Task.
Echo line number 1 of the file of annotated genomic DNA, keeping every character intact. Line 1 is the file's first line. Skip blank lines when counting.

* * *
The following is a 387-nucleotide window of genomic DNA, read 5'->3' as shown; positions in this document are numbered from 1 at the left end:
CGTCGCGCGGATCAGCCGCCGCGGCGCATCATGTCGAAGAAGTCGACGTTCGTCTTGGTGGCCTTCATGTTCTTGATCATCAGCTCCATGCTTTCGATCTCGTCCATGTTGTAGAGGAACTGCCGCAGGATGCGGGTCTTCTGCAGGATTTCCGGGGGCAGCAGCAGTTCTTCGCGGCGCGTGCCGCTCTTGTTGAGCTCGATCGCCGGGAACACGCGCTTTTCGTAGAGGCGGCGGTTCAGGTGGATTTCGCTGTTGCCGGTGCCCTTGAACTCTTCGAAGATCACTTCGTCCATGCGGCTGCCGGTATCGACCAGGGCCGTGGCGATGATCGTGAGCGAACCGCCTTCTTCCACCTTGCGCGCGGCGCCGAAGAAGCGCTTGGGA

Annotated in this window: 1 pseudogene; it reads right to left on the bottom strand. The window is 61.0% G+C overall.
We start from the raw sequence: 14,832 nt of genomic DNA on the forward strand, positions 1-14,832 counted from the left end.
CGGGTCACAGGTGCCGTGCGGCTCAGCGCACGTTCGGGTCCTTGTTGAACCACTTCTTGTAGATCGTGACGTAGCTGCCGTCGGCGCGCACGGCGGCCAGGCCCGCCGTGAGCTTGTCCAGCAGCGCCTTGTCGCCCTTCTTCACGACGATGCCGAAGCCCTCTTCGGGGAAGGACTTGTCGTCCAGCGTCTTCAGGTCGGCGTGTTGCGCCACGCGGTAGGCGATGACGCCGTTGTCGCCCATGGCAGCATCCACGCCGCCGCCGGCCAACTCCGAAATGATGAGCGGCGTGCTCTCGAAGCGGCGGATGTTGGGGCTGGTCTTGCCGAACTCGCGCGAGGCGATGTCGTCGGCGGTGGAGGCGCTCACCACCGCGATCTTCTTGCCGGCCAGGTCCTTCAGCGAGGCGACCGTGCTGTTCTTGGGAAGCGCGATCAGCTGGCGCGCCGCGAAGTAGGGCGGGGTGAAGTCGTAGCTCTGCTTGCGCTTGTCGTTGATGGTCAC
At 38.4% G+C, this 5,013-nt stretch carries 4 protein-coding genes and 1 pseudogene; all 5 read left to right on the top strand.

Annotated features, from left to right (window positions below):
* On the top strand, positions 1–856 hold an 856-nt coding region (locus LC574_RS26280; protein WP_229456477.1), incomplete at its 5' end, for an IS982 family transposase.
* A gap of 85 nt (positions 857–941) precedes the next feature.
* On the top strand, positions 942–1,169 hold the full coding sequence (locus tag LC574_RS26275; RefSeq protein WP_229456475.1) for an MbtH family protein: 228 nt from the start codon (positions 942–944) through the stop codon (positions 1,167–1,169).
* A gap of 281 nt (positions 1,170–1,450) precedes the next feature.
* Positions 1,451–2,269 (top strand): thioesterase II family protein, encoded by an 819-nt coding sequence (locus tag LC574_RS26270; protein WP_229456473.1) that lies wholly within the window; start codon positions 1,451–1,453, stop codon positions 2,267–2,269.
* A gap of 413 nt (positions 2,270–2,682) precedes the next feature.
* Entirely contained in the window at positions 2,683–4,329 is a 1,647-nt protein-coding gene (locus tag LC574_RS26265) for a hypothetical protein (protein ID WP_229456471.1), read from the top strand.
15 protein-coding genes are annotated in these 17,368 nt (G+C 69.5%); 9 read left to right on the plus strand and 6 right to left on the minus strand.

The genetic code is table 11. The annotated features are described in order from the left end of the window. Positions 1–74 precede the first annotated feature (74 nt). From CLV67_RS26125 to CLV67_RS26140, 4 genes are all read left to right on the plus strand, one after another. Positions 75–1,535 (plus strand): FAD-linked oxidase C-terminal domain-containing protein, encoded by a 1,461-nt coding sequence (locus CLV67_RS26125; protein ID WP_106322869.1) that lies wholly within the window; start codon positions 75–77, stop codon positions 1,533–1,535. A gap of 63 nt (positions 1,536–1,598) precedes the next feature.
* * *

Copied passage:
The following is a 387-nucleotide window of genomic DNA, read 5'->3' as shown; positions in this document are numbered from 1 at the left end: